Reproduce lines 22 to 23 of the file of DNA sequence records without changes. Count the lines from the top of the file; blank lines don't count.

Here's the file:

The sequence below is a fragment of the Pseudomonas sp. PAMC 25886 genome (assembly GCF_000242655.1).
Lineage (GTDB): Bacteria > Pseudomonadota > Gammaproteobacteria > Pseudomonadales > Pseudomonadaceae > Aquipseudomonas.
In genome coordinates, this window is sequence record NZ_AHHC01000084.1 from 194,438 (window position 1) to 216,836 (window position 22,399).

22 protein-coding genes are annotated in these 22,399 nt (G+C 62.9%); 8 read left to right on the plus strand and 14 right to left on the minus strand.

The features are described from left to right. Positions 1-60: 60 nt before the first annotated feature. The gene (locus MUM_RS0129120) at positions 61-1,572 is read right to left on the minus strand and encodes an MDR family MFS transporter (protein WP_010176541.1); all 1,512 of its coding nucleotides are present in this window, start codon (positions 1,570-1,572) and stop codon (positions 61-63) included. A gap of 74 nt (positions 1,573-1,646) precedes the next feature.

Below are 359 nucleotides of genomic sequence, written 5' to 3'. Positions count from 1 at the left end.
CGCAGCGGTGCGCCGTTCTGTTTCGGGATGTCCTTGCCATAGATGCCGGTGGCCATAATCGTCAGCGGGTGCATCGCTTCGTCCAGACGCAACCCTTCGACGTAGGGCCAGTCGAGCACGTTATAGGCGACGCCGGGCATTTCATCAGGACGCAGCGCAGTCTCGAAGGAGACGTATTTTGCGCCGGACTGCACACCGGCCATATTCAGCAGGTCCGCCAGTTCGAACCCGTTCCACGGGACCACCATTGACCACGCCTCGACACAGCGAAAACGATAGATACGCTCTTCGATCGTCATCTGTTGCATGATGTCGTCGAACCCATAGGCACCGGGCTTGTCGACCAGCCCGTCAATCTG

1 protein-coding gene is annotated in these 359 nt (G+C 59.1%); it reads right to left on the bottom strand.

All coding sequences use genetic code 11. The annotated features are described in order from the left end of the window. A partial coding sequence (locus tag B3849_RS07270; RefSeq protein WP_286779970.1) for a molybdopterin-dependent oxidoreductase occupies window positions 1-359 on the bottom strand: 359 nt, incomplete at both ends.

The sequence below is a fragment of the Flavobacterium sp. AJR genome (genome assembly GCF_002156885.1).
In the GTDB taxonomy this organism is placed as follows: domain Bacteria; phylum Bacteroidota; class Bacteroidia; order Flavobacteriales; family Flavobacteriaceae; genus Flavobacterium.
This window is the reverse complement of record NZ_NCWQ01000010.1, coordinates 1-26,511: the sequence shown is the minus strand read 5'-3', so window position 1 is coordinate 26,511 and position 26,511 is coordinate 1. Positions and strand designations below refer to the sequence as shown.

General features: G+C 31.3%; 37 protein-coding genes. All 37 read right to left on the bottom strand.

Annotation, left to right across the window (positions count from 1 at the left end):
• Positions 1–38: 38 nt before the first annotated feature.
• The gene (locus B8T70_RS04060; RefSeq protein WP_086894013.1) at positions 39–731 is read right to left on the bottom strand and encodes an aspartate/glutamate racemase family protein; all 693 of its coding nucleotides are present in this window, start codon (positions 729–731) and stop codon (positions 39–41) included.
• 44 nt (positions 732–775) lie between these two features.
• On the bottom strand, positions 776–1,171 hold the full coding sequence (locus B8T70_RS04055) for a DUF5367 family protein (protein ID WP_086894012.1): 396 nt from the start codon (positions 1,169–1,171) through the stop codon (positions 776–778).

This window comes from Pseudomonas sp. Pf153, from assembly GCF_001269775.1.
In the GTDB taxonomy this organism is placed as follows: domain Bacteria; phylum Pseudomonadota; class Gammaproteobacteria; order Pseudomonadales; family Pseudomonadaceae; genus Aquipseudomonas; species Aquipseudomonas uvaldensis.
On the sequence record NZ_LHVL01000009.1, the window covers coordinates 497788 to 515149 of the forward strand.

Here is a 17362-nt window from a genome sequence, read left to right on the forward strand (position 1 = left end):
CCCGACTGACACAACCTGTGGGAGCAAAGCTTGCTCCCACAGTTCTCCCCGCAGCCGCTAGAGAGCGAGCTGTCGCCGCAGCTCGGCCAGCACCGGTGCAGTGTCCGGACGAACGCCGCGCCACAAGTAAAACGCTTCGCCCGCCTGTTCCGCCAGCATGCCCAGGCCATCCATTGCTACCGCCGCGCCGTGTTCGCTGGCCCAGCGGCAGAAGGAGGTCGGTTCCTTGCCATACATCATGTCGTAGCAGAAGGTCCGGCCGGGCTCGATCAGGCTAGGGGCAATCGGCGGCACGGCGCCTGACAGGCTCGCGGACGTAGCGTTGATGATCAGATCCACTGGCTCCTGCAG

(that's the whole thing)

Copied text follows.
Here is a 17362-nt window from a genome sequence, read left to right on the forward strand (position 1 = left end):
CCCGACTGACACAACCTGTGGGAGCAAAGCTTGCTCCCACAGTTCTCCCCGCAGCCGCTAGAGAGCGAGCTGTCGCCGCAGCTCGGCCAGCACCGGTGCAGTGTCCGGACGAACGCCGCGCCACAAGTAAAACGCTTCGCCCGCCTGTTCCGCCAGCATGCCCAGGCCATCCATTGCTACCGCCGCGCCGTGTTCGCTGGCCCAGCGGCAGAAGGAGGTCGGTTCCTTGCCATACATCATGTCGTAGCAGAAGGTCCGGCCGGGCTCGATCAGGCTAGGGGCAATCGGCGGCACGGCGCCTGACAGGCTCGCGGACGTAGCGTTGATGATCAGATCCACTGGCTCCTGCAG